How to Disconnect a Downspout

During a rainstorm, gutters and downspouts can collect and distribute hundreds of litres of water from a roof. This can cause some basements to leak or flood if there are undetected cracks in walls.

To help prevent this, homeowners can disconnect downspouts to direct water above ground and away from the walls of a house. Doing this will allow water to be absorbed into the lawns and replenish the ground water. Below is a simple way to fix your water problems caused by improper drainage.

How to disconnect a downspout


Materials needed:

  • hacksaw
  • tape measure
  • hammer
  • screw driver
  • pliers
  • sheet metal screws
  • downspout elbow
  • downspout extension
  • splash block (optional)
  • rubber cap


Step one: Measure at least 23 cm (nine inches) from where the downspout enters the sewer connection.


Step two: Cut the downspout with a hacksaw.


Step three: Cap the sewer standpipe. This prevents water from going in. You can use a simple rubber cap secured by a hose clamp. A wing-nut test plug can be used if available cap sizes do not fit.


Step four: Insert the downspout into the elbow (if the elbow is inserted into the downspout, it will leak). The end of the downspout may need to be crimped with a pair of pliers to get a good fit. Attach a downspout pipe extension to carry water away from the house and foundation. A hacksaw can be used to cut the extension to the desired length. Be sure to insert the elbow into the extension to prevent leaks. Secure the elbow and extension with sheet metal screws. A splash pad can be placed at the end of the extension where the water drains to prevent erosion.


Note: When redirecting the rain water from the disconnected downspout, water should flow onto your grass or garden.


It is important to ensure that:

  1. Water flows away from your foundation walls
  2. Water does not negatively impact your neighbours’ property
  3. Water does not flow directly onto a sidewalk

Helpful hints

  • To help prevent damage to your house, clean eavestroughs. They can become blocked with leaves and dirt, causing them to overflow and possibly damaging the home’s roof, soffits and foundation.
  • Keep catchbasins in front of the home free of debris. If catchbasin grates are blocked, water is unable to enter into the storm water system.
  • Reduce and conserve water. Rain barrels capture and store the water that lands on a home’s roof. This stored water is excellent for watering your lawn and garden.
  • Examine the grade of a property. The ground around a house should slope away from the house for at least three metres.
  • Naturalize. Use trees, shrubs and gardens to restore natural water cycles on the property. Replace hard surfaces with permeable surfaces to allow rainfall to soak into the ground. Trees are nature’s most efficient water managers.
  • Inspections. Check all doors, windows, foundations and floors for cracks and leaks. Make any necessary repairs, where possible.


Ground water re-charge system clean water collection

Residents that live on the streets listed below may be connected to a clean water collection system. If this is the case, downspout disconnection is not required.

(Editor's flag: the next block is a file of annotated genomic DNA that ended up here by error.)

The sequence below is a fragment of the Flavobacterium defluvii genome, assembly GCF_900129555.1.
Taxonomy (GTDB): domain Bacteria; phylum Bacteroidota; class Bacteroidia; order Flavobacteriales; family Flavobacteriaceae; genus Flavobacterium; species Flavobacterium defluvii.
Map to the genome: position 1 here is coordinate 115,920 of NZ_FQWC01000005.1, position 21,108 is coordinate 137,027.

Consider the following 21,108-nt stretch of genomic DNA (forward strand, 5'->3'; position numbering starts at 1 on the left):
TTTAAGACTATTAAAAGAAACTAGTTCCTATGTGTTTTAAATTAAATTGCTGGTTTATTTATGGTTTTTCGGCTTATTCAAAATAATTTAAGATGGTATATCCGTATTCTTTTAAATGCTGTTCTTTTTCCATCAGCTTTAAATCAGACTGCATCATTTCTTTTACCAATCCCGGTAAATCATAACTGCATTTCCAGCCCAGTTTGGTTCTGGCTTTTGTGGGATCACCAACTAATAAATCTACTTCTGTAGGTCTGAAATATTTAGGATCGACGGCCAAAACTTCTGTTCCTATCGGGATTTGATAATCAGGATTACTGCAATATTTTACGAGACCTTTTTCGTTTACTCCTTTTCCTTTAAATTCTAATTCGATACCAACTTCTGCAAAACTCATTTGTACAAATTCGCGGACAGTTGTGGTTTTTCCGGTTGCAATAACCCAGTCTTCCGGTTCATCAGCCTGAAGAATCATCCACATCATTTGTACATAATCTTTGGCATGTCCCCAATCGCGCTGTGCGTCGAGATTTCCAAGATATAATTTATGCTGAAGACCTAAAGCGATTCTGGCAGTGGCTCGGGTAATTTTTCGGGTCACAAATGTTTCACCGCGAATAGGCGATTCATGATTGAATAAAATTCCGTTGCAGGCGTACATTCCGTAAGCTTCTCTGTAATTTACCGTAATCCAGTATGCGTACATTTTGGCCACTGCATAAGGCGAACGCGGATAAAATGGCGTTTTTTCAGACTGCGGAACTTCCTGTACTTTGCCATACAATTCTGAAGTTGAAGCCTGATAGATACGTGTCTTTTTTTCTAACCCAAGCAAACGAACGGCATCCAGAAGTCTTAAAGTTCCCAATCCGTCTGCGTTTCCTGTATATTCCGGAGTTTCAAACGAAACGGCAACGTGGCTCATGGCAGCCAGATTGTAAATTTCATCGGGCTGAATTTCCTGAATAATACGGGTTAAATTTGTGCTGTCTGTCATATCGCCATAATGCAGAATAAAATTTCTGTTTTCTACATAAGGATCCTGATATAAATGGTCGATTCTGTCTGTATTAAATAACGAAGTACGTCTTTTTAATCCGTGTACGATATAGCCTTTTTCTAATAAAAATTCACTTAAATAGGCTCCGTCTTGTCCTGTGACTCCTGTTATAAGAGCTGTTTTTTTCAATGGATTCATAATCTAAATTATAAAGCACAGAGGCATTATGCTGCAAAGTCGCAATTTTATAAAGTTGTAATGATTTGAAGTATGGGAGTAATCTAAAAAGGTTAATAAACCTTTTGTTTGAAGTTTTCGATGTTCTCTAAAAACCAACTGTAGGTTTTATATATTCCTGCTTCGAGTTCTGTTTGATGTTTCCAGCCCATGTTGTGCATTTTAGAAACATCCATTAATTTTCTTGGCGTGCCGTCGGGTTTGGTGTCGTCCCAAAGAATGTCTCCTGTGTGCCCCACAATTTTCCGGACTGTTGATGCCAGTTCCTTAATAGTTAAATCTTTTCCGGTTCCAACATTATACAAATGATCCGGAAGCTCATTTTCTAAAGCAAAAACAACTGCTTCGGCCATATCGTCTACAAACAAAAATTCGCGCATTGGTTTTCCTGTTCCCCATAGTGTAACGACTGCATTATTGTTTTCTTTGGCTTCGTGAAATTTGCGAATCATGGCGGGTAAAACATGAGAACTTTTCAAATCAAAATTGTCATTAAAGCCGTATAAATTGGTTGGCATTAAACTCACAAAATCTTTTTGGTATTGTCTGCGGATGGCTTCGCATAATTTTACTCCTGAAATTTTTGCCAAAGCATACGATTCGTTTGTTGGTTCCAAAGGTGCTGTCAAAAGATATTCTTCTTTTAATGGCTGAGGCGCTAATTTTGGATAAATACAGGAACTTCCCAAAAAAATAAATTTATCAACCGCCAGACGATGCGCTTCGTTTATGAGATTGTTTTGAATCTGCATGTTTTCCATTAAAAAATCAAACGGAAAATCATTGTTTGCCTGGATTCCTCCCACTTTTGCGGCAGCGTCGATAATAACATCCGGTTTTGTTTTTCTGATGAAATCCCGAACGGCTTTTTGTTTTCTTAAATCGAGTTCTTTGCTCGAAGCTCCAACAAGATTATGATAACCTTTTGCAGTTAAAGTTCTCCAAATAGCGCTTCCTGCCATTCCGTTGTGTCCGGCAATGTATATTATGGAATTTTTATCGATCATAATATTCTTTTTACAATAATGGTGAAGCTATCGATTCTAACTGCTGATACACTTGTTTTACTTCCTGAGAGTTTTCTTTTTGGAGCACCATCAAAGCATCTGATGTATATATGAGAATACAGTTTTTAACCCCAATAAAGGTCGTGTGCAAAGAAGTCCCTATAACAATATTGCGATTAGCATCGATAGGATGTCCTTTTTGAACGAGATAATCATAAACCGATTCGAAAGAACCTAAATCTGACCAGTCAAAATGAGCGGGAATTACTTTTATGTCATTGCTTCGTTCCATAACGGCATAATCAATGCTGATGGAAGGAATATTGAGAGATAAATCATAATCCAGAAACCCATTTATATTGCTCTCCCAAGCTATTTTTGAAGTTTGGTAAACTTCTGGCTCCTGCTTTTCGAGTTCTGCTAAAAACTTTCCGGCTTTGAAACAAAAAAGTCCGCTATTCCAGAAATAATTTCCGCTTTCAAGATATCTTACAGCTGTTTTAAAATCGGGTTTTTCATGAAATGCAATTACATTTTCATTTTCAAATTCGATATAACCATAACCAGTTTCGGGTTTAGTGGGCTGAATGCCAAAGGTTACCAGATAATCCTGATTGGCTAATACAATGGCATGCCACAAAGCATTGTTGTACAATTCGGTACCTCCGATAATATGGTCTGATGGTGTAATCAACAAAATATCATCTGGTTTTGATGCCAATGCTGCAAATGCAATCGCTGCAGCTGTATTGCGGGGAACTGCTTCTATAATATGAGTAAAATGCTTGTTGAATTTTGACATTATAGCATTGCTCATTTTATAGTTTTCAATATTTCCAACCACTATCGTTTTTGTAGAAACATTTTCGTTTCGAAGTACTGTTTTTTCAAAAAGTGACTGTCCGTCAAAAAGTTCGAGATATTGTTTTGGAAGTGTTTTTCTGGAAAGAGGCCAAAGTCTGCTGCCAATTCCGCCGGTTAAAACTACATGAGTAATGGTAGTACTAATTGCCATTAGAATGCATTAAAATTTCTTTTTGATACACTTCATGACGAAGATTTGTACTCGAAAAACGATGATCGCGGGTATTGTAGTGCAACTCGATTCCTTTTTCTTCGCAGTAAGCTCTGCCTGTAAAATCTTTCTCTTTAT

​Aaron Goodbaum Court

Allison Ann Way

Alex Black Street

Daniel Bram Drive

Dimarino Drive

Donzi Lane

Eagle Landing Road

Ferritti Street

Giordano Way

Gladue Street

Israel Zilber Drive

Lady Angela Lane

Lady Dolores Avenue

Lady Fenyrose Avenue

Lady Jessica Drive

Lady Karen Crescent

Lady Loretta Lane

Lady Nadia Drive

Lady Valentina Avenue

Lady Veronica Lane

Little Celeste Court

Little Hannah Lane

​Little Marco Count

Little Natalie Court

Luca Avenue

Nancy Count

Prolo Court

Queen Filomena Avenue

Rivermill Crescent

Robert Green Crescent

Sir Francesco Street

Sir Giancarlo Court

Sir Stevens Drive

Sofia Olivia Crescent

Sweet Anna Court

Sweet Valeri Court

Torah Gate

Vanda Drive

Via Romano Boulevard

William Bowes Boulevard

Woodville Lane

Yemina Gate

Zoran Lane

Disclaimer: The City cannot guarantee the accuracy or completeness of the information or its application to any particular property. Homeowners, where possible, should verify the information before acting on it. Where appropriate, professional advice and service should be sought from a knowledgeable and licensed contractor or civil engineer. While the City endeavours to provide accurate information, it is provided strictly "as is" and the City makes no representations or warranties as to the accuracy, reliability, completeness, currency, or suitability of the information provided. Readers relying on this information and this website do so entirely at their own risk. In no event will the City be liable to you or anyone else for any decision made or action taken by you or anyone else in reliance on this information. The City does not accept and specifically disclaims any and all liability for any injury, loss or damage whatsoever incurred as a result of the use of, reliance on, the information provided by the City and in no event will the City, its Councillors, officers, directors, employees or contractors be liable to you or to any third party for any direct, indirect, incidental, consequential, special or exemplary damages or lost profit, including any property damage or loss or personal injury, associated with, resulting from or arising out of any use or misuse of this information.